The ministers of the cabinet were quite upset by the message from the Chief of Security stating that they would all have to change the four-digit room numbers on their offices. — It is a matter of security to change such things every now and then, to keep the enemy in the dark. — But look, I have chosen my number 1033 for good reasons. I am the Prime minister, you know! — I know, so therefore your new number 8179 is also a prime. You will just have to paste four new digits over the four old ones on your office door. — No, it’s not that simple. Suppose that I change the first digit to an 8, then the number will read 8033 which is not a prime! — I see, being the prime minister you cannot stand having a non-prime number on your door even for a few seconds. — Correct! So I must invent a scheme for going from 1033 to 8179 by a path of prime numbers where only one digit is changed from one prime to the next prime.

Now, the minister of finance, who had been eavesdropping, intervened. — No unnecessary expenditure, please! I happen to know that the price of a digit is one pound. — Hmm, in that case I need a computer program to minimize the cost. You don’t know some very cheap software gurus, do you? — In fact, I do. You see, there is this programming contest going on… Help the prime minister to find the cheapest prime path between any two given four-digit primes! The first digit must be nonzero, of course. Here is a solution in the case above. 1033 1733 3733 3739 3779 8779 8179 The cost of this solution is 6 pounds. Note that the digit 1 which got pasted over in step 2 can not be reused in the last step – a new 1 must be purchased.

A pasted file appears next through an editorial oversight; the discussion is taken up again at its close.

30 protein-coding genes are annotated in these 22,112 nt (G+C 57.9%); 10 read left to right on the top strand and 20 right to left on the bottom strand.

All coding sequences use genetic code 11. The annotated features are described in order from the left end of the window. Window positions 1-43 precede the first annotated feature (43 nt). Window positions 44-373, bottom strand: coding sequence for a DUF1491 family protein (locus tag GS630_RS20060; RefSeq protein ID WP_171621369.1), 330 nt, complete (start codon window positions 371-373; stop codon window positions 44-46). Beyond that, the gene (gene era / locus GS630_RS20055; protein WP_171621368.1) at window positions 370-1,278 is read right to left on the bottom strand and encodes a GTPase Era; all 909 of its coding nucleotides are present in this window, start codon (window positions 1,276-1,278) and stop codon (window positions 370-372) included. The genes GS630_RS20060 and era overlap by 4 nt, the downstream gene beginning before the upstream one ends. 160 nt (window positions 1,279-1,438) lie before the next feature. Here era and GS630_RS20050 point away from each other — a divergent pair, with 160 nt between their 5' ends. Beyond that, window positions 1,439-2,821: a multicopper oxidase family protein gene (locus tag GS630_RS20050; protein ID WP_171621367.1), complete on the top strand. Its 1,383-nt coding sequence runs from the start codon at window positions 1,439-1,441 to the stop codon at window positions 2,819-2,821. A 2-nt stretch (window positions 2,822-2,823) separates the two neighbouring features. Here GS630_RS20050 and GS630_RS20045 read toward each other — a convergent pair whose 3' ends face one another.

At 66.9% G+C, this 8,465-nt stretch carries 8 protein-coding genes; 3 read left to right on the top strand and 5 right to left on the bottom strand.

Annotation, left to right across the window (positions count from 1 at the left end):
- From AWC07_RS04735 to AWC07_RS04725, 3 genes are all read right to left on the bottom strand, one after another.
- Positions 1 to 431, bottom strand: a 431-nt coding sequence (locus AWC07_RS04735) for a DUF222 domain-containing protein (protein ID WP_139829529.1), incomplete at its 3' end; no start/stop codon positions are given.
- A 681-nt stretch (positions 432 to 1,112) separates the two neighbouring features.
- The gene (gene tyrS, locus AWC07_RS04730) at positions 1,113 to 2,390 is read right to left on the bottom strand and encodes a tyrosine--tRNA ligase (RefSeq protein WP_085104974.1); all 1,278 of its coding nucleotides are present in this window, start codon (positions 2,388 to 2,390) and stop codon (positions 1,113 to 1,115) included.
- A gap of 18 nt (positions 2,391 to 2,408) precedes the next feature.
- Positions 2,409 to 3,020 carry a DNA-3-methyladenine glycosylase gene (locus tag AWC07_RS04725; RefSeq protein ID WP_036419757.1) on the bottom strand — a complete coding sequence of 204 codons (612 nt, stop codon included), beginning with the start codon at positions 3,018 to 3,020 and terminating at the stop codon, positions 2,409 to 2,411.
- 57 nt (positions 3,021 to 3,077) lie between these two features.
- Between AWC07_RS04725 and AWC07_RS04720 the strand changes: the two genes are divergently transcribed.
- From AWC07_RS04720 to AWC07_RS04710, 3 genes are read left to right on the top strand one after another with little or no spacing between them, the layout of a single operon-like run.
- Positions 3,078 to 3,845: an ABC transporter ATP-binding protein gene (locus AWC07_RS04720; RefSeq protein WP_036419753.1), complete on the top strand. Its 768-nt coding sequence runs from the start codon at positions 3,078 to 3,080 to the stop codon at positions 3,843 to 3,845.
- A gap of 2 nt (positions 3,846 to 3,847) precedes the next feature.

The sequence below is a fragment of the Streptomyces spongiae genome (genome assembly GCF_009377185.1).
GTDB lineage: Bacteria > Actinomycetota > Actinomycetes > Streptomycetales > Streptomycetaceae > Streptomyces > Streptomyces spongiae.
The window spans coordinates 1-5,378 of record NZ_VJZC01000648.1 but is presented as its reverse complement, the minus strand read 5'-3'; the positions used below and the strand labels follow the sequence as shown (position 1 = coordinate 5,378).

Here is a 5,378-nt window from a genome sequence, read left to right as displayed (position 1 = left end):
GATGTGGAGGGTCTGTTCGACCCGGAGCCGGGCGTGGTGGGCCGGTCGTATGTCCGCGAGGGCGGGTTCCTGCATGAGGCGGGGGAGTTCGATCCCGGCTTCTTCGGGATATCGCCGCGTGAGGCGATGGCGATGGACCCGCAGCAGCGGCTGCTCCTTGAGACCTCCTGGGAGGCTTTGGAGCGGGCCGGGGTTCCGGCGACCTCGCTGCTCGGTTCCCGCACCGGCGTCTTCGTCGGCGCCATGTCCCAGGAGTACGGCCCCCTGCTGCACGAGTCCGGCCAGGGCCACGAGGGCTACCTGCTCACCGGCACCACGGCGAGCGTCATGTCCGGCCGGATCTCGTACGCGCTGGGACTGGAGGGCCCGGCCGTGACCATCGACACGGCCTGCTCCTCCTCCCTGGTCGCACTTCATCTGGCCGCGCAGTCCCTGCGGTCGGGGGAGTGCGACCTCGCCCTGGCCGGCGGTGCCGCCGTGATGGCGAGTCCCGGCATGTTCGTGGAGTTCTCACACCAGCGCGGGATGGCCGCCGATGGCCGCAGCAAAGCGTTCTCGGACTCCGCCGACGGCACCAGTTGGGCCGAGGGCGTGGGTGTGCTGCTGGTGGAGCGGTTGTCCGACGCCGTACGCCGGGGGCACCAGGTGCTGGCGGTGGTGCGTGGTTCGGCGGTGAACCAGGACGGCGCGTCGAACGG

## Input

One line with a positive number: the number of test cases (at most 100). Then for each test case, one line with two numbers separated by a blank. Both numbers are four-digit primes (without leading zeros).

## Output

One line for each case, either with a number stating the minimal cost or containing the word Impossible.

## Sample

input:

 1 2 3 4  3 1033 8179 1373 8017 1033 1033 

output:

 1 2 3  6 7 0 

## Solution

  1 2 3 4 5 6 7 8 9 10 11 12 13 14 15 16 17 18 19 20 21 22 23 24 25 26 27 28 29 30 31 32 33 34 35 36 37 38 39 40 41 42 43 44 45 46 47 48 49 50 51 52 53 54 55 56 57 58 59 60 61 62 63 64 65 66 67 68 69 70 71 72 73 74  #include #include #include #include using namespace std; // based on the fact that: // if a number n, n!=(6x+1) && n!=(6x+5), // then n cannot be a prime // so we can only check (6x+1) and (6x+5) // while searching for factor, only consider these prime proposals // proof: // n can only \in {6x, 6x+2, 6x+3, 6x+4} // but they are all not prime bool is_prime(int n){ if(n==2 || n==3) return 1; if(n%6!=1 && n%6!=5) return 0; int n_sqrt=floor(sqrt((float)n)); for(int i=5;i<=n_sqrt;i+=6) if(n%(i)==0 | n%(i+2)==0) return 0; return 1; } // return power of 10 int pow_10[5]={1,10,100,1000,10000}; struct node{ int num; int depth; }; int BFS(int first, int last){ bool visit[9000]; memset(visit,0,sizeof(visit)); queue q; while(!q.empty()) q.pop(); node node0={first,0}; q.push(node0); while(!q.empty()){ node node1=q.front(); q.pop(); if(node1.num==last) return node1.depth; for(int i=0; i<4; ++i){ // which bit will be replaced int bit=node1.num%pow_10[4-i]/pow_10[3-i]; for(int j=0; j<10; j+=1){ // first bit cannot be 0 if(i==0 && j==0) continue; // itself if(bit==j) continue; // after replace int num_new=node1.num+((j-bit)*pow_10[3-i]); if(num_new==last) return node1.depth+1; if(visit[num_new-1000]==0 && is_prime(num_new)) q.push({num_new,node1.depth+1}); visit[num_new-1000]=1; } } } return -1; } int main(){ int N,first,last; char s_first[5],s_last[5]; while(scanf("%d",&N)!=EOF){ for(int i=0; i